What are the benefits of working from home? 8 pros & cons of flexible working
Flexible working is officially on the rise. From flexitime to remote working, working from home to staggered hours and job sharing to part-time positions, there are many different types of flexible working, which means the way many of us work is changing dramatically. In fact, thanks to improved technology and connectivity, many of us can now work whenever and wherever we want - and it’s actually law that after 26 weeks of service, most employees have the right to ask for flexible working.
5 Benefits of remote working
For employees, the benefits are obvious: they have a better work/life balance, they have more control over their schedule, and they can factor work in round their own life and responsibilities. But there are actually a number of benefits for employers too, such as increased productivity, higher morale, greater staff retention, and a more agile workforce. And as the competition for talent continues to heat up and employee expectations continue to get higher, flexible working is set to become increasingly common in the next few years.
In fact, research suggests that there will be a 40% increase in the number of large businesses who support types of flexible working in the next two years, with nearly half saying they will have some employees working full time from home within two years. But what does flexible working really mean for your agency? If you’re still not convinced by the benefits or are unsure whether flexible working is right for your agency, you might be surprised by some of the hidden benefits…
1. Flexible working increases morale
Without a doubt, the biggest benefit of flexible working for employers is that your staff feel more valued - which significantly improves their morale. Flexible working reduces stress and fatigue, meaning that your employees will stay focused and perform well, and it helps with engagement too, with research from the CIPD showing that flexible working practices can improve staff engagement and motivation. That means your staff will work harder for you because they feel more committed to your company, bringing enhanced success to both your individual employees and your agency as a whole. Basically, the more valued your staff feel, the better it is for everyone!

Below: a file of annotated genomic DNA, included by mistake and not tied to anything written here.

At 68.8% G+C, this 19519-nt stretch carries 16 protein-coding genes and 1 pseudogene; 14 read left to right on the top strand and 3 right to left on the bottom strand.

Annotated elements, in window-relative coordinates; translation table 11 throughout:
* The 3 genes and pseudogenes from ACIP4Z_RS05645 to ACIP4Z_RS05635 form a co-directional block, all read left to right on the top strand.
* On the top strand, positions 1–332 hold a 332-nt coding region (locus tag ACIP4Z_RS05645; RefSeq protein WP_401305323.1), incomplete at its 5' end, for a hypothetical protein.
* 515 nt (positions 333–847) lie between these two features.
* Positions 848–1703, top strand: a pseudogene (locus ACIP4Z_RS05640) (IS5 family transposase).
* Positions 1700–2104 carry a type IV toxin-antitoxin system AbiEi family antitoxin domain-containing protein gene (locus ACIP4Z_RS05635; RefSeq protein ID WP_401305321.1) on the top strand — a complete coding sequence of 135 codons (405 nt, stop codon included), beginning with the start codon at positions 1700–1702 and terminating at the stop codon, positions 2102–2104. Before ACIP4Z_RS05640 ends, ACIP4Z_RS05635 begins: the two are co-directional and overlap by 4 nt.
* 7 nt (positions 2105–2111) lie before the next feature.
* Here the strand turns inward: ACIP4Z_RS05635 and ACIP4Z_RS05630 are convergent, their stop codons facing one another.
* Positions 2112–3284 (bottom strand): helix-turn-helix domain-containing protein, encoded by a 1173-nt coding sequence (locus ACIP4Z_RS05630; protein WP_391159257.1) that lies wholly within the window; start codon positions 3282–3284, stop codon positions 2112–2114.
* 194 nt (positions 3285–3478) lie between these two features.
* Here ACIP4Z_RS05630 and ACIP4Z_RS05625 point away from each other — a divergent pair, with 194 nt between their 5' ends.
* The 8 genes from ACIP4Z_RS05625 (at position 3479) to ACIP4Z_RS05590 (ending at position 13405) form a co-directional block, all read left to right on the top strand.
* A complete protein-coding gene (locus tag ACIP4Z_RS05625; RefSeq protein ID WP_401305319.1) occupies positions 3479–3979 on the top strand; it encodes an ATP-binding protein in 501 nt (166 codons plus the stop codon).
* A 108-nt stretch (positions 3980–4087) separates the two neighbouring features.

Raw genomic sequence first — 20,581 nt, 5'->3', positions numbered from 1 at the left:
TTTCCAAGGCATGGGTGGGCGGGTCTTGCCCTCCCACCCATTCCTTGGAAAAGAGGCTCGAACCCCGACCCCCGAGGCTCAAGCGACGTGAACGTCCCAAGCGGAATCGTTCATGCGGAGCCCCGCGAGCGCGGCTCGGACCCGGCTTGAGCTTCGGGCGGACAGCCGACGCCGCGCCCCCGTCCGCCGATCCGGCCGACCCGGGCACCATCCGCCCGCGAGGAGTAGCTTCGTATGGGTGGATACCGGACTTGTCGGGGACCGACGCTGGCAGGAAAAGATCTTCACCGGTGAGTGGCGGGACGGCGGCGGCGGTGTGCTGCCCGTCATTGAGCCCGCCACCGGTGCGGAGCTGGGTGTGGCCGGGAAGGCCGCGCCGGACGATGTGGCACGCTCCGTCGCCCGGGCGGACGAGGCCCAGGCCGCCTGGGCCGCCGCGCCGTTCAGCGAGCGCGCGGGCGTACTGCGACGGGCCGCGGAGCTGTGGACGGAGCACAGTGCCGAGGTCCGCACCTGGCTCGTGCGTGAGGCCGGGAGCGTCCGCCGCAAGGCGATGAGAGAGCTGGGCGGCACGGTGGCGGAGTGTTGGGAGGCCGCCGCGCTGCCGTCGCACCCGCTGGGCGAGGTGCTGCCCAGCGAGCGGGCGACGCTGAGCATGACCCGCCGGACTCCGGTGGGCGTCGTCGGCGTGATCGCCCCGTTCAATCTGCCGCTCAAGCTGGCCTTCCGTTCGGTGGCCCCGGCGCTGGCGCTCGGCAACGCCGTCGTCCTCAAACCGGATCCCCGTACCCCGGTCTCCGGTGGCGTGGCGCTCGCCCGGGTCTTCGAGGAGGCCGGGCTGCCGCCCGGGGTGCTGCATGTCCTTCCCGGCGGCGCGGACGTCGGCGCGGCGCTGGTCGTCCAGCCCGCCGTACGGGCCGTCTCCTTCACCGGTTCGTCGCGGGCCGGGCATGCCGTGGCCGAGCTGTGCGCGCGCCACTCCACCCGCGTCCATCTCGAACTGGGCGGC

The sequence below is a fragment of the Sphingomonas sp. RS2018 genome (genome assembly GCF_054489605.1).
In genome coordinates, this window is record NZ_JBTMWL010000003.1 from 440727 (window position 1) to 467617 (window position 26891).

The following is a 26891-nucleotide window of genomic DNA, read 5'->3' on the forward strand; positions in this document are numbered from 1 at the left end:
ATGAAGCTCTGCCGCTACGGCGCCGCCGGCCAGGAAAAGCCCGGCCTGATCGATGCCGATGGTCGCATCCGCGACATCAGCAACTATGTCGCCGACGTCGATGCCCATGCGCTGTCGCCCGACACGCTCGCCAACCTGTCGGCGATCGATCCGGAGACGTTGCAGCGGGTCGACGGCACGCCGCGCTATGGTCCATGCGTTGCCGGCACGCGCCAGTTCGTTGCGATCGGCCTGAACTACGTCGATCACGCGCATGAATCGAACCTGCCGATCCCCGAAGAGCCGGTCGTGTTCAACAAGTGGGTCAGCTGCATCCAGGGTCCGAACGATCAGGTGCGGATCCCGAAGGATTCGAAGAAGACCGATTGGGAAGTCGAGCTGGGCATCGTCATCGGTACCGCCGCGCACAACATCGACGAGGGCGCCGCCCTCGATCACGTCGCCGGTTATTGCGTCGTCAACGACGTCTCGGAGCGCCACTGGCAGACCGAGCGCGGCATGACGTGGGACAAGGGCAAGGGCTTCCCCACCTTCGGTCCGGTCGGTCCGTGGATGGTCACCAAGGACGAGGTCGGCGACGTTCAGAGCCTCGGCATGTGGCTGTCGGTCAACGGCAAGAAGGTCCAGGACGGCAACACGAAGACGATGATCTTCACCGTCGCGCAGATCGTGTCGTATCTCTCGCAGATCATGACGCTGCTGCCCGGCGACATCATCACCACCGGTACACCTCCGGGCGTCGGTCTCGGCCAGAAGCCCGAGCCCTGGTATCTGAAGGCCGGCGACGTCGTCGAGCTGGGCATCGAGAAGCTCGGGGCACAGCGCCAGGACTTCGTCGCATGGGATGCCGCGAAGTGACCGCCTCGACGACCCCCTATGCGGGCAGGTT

2. Flexible working attracts the best talent
If your company has happy staff on the inside, it will show from the outside. By offering flexible working you can create a positive employer brand so your company is seen as attractive, fair and flexible - showing potential candidates that your agency is a good place to work. Not only will this help you attract talent and increase the pool of applicants you have for vacancies (especially amongst younger generations who put a much higher value on work/life balance), but it’s also a fantastic way to retain existing talent too - especially those whose circumstances might have changed and might not be able to continue working standard 9-5 hours.
3. Flexible working can make your agency more divers
Flexible working is one of the key ways to build a more diverse workforce of employees with different lifestyles, family responsibilities, and ages. A mixture of young graduates, interns, staff working part-time because of family commitments and older, more experienced professionals looking to vary their working week means you can keep your agency buzzing with ideas. Not only that, but it also means your staff can look at things from different perspectives so you can deliver your best work. Basically, diverse workforces have a much broader mix of skills, knowledge, and experience, giving organisations more creativity and flexibility - and it’s been proven that increasing diversity leads to better staff retention too.
4. Flexible working can save you money
Another big benefit of flexible working is that it’s relatively inexpensive to implement and offers quick, measurable ROI. For starters, you can save on overheads by allowing your staff to work from home. If everyone is in the office at the same time, then everyone needs a desk or workstation - which means you need the space and equipment to accommodate them, increasing your overheads. Staggered home working and hot desking can improve office efficiency whilst at the same time bringing costs down - as well as helping to reduce the costs associated with absence, tardiness and sick leave. Finally, it can help to keep recruitment costs down too as a result of better staff retention - and because a number of people often value flexibility over financial remuneration, you can save some additional pennies too.